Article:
I’ve never met Dr. Romanelli. I’ve never spoken to him on the phone or read an interview with him, but I have been following him for years. Here’s why I’ve avoided getting to know the many behind the designs: I picture the Los Angeles-based designer as a mad scientist of street wear – as a dangerous, irreverent artist – and I’m afraid that if I actually met the guy, I’d find out that he’s really nice, that he’s a human being like the rest of us rather than a madman.

If you haven’t followed DRx’s work and haven’t seen the collaborations he’s done with companies like Disney, Nike, Coca-Cola and more, you have no idea what I’m talking about. But if you have, then you understand the aesthetic that Dr. Romanelli brings to everything he touches. How to describe it? Well, think raw edges. Think visvim on steroids, or vintage Americana recycled and recut into modern day streetwear clothing and objects.

Dr. Romanelli’s creative process for his 2013 Stussy Taipei Capsule Collection is instructive of his artistic vision…

Dr. Romanelli for Stussy Taipei Capsule Collection

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Here’s what he did: DRx searched through Stussy’s warehouse, pulling out a diverse collection of pieces from the brand’s history, items that seemingly had nothing to do with each other. Then he cut them all to hell, rearranged their elements and stitched them back together to create brand new works of garment-art. Each new item was an amalgamation of Stussy’s archives, paying homage to the label’s over-20-year history, but all made specifically for the world of contemporary streetwear. It’s something that’s not supposed to work, but somehow Dr. Romanelli makes it work.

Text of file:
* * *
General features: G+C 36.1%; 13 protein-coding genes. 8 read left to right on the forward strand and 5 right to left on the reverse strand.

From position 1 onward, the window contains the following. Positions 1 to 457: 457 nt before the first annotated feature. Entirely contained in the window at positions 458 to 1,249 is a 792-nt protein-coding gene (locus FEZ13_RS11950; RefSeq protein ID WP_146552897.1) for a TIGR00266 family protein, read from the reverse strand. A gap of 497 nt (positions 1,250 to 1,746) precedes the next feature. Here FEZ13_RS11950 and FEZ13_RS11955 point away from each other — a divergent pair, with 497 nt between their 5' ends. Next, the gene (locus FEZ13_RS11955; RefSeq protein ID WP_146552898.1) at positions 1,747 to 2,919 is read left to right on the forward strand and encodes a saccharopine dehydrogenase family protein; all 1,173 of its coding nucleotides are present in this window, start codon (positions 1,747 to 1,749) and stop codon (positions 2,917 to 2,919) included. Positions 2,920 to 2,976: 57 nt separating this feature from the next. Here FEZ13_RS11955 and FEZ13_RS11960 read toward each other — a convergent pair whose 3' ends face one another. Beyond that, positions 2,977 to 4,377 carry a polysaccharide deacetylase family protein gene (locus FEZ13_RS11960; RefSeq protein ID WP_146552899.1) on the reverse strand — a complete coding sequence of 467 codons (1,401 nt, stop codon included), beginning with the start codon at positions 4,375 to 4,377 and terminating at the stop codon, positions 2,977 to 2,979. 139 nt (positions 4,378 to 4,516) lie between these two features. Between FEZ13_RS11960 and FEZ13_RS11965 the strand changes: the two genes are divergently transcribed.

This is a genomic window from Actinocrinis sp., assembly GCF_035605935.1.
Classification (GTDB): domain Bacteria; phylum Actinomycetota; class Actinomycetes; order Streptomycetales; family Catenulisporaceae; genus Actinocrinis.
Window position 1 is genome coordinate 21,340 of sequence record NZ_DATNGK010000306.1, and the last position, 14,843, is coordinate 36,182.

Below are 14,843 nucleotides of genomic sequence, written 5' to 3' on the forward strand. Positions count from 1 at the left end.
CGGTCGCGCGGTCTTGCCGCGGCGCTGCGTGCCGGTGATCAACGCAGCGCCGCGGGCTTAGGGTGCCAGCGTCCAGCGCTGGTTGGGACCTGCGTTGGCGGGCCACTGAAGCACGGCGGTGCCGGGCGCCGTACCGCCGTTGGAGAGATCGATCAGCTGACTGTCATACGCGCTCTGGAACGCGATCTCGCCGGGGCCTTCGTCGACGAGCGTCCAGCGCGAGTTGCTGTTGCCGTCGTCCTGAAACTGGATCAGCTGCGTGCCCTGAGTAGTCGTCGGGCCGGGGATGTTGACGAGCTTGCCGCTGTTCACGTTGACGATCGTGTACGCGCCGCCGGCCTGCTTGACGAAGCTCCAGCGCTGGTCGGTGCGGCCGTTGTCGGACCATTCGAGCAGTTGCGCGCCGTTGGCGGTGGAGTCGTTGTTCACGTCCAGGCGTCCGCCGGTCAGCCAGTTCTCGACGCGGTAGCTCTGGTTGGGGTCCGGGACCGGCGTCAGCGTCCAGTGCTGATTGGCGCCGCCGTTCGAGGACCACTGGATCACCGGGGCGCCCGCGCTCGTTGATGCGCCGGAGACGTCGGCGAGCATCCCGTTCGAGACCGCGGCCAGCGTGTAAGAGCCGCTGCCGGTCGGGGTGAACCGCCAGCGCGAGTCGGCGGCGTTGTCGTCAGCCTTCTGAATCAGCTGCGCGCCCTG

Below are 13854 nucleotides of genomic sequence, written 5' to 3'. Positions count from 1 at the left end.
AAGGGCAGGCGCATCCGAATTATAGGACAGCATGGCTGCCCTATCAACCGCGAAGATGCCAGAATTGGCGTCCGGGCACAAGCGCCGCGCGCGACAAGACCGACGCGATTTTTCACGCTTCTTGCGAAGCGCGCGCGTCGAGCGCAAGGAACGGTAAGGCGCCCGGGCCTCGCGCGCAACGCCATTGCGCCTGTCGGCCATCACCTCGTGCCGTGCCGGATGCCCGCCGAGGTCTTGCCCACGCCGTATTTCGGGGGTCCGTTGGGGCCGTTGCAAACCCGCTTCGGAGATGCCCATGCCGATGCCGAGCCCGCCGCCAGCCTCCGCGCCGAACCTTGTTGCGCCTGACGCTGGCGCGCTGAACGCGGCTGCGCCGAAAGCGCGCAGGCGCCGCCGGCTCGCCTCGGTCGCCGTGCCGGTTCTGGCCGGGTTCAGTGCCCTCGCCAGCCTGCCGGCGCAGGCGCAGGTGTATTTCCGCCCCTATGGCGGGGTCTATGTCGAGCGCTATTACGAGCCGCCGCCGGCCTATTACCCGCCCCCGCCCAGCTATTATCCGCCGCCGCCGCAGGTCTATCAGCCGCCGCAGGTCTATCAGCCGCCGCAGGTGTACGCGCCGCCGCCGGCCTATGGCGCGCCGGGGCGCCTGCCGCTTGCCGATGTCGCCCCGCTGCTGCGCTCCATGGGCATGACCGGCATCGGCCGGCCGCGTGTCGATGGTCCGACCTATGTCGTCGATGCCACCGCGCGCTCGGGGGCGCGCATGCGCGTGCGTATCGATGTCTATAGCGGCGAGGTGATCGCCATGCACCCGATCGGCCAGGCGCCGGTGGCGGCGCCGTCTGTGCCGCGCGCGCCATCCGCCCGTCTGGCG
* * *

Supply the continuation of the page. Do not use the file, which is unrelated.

What he did for coke in 2013 as well is likewise instructive…

DRx X Coca-Cola

You might ask how DRx has the capability to create what he creates, how does he do it? The answer is simple, he understands vintage goods. Dr. Romanelli is, himself, a collector of vintage Coke clothing and goods, and he brought this knowledge of Coke’s history to create what turned out to be a 200-piece collection.

Essentially, DRx sourced many of the pieces that he ended up reworking himself and preserved the original feel of the deliverymen, factory workers and restaurant servers – by retaining the original garment owner’s names stitched into the garment. It’s a detailing idea that only Dr. Romanelli would think of, yet it simply makes the collection work.

Then, there’s the tour outfits that he did for Danny Brown and Carhartt WIP

DRx X Danny Brown X Carhartt WIP

 

It’s a collection of jackets … workwear torn to shreds then reborn into something utterly original. If you ask me why it works, why just looking at the jackets is infinitely fascinating, why with every look there’s something new to discover within the garments’ construction, I can’t tell you. Caulk it up to DRx’s black magic, because that’s the best we can do.

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The Rest Of Dr. Romanelli’s World

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And that’s just the work DRx has been churning out over the past year. His other works have been just as mesmerizing. His collaborations with Medicom, Toy Beetle Bailey, and Popeye Bearbricks were fascinatingly detailed. His Dr. Goodfellow figures for Hostem and Oliver Peoples, as well as his recycled Mickey Mouse jewelry, were nightmarish in the best way possible. His SENSE x Barneys Japan x Dr. Romanelli “Snake Oil” Elixir Jacket is of the masterclass in Americana streetwear.

Basically, what I’m trying to say is that no one does it like Dr. Romanelli. If one day I cross paths with him, I’ll take a minute to shake his hand, look him in the eyes, and compliment his work. But before we can strike up conversation, before we can chat about his love of Jim Henson’s Fraggle Rock, before he can dive into what goes through his head as he sits in (what I imagine to be) an ‘evil lair-esque’ studio, I’ll quickly make my escape. Because I don’t want to know the man behind the Frankenstein beauty. His myth is too awesomely crazy, too creatively aggressive, too perfect.

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